“Socalj” for Borderland Beat
|El Paso, Texas recently declared a state of emergency due to an influx of migrants at its border.|
The pandemic-era border restrictions known as ‘Title 42’ will continue, at least for now, after the U.S. Supreme Court has granted an 11th-hour request by a group of Republican attorneys general from 19 states seeking to extend those restrictions. In an order signed by Justice John Roberts, the court asked for a response from the Biden administration by 5PM eastern time Tuesday.
Many have argued that lifting the restrictions would likely cause a surge of illegal immigration at the southern border. The restrictions — first put in place by the Trump administration in March of 2020 — had been set to lift Wednesday, December 21 at midnight.
The delay is another setback for immigrant advocates, who have long argued that Title 42 was intended to block access to asylum protections under the pretense of protecting public health during the worst parts of the pandemic.
In a statement Monday, the Department of Homeland Security wrote:
“As required by the Supreme Court’s administrative stay order, the Title 42 public health order will remain in effect at this time, and individuals who attempt to enter the United States unlawfully will continue to be expelled to Mexico.” The statement then encouraged Congress to “provide the funds” DHS has requested for border security and to “advance the comprehensive immigration measures President Biden proposed on his first day in office.”
When the Title 42 restrictions began more than two years ago at the beginning of the COVID-19 pandemic, immigration authorities used the policy to quickly expel nearly all migrants they encountered, without giving them a chance to ask for asylum protection or other protections under U.S. law.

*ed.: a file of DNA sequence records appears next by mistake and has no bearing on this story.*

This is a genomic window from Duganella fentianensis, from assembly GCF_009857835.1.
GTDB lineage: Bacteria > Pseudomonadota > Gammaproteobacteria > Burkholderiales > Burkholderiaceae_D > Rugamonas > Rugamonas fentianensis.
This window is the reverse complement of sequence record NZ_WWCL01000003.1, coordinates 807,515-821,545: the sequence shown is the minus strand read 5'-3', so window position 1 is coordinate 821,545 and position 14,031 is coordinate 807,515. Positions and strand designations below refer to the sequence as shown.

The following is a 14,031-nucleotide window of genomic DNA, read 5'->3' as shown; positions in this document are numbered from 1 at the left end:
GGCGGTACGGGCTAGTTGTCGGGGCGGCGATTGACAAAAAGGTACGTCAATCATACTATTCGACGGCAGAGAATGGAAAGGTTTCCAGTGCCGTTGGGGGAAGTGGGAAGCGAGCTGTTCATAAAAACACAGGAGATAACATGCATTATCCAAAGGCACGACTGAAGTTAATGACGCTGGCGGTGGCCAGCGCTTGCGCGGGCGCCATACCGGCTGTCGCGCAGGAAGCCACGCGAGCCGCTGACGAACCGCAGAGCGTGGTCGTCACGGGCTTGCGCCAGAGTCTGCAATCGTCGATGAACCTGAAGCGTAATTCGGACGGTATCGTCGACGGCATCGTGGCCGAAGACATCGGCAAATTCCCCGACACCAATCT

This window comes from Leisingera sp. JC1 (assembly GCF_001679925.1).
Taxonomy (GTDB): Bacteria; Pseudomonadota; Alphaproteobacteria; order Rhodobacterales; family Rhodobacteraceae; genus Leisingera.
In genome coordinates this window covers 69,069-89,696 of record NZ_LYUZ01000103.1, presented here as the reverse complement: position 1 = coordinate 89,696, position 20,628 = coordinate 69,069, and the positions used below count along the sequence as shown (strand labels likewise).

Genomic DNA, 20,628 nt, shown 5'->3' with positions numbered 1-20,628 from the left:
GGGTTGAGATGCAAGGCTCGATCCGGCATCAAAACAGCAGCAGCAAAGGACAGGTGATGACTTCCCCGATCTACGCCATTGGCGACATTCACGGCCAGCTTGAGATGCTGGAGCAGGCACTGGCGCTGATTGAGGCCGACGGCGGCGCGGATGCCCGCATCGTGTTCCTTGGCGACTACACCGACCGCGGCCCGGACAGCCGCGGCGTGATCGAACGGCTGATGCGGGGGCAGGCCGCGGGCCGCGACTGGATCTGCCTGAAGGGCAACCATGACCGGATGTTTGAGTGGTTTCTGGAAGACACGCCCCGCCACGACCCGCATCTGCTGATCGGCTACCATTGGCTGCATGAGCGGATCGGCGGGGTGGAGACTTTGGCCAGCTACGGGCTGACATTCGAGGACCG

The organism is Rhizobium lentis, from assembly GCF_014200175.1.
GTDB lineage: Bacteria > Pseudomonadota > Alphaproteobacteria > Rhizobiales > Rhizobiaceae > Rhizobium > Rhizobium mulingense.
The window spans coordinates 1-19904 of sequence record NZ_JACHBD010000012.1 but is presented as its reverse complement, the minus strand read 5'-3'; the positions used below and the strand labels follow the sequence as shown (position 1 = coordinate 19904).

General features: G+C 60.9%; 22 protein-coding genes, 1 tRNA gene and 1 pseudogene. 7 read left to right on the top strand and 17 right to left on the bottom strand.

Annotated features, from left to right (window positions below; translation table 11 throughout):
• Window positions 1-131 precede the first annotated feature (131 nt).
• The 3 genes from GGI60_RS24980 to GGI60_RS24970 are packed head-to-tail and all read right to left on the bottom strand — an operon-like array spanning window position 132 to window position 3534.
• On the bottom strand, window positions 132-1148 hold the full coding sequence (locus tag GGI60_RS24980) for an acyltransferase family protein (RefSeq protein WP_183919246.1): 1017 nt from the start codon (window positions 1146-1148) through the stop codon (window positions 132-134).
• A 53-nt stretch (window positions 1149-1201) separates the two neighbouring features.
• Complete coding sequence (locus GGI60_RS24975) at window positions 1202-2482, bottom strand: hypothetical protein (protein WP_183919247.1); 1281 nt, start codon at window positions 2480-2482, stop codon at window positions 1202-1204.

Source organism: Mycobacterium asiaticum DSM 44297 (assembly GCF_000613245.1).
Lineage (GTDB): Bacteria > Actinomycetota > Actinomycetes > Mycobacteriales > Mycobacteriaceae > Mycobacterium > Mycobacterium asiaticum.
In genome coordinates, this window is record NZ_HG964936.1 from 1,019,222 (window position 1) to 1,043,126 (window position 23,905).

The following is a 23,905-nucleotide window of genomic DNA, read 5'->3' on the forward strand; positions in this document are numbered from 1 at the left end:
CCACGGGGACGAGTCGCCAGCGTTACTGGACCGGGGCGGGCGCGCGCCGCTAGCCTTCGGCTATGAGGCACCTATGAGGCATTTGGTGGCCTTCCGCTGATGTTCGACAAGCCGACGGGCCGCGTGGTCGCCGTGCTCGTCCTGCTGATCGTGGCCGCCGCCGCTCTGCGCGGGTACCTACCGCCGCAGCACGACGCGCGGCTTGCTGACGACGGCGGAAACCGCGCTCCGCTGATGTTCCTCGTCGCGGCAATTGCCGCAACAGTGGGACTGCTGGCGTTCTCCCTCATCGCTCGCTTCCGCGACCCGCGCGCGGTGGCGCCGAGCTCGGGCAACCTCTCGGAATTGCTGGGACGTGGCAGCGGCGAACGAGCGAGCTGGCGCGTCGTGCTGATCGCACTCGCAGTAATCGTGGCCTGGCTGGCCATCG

Shortly after taking office, the Biden administration exempted unaccompanied migrant children from the policy. It has also allowed many migrant families to seek asylum in the U.S. Still, the administration kept Title 42 in place for over a year, and defended it in court as necessary to prevent the spread of COVID-19.
In April of this year, the Centers for Disease Control and Prevention said the Title 42 restrictions were no longer necessary to protect public health and moved to terminate the policy. But that effort was blocked by a federal judge in Louisiana, in a separate case brought by a group of Republican attorneys general. They argued that the CDC did not go through the proper procedures to end Title 42, and should have considered the impact on state healthcare systems and other costs.
Since then, immigration authorities have continued to enforce the policy for single adults and some families, expelling migrants well over 2 million times since Biden took office in January 2021.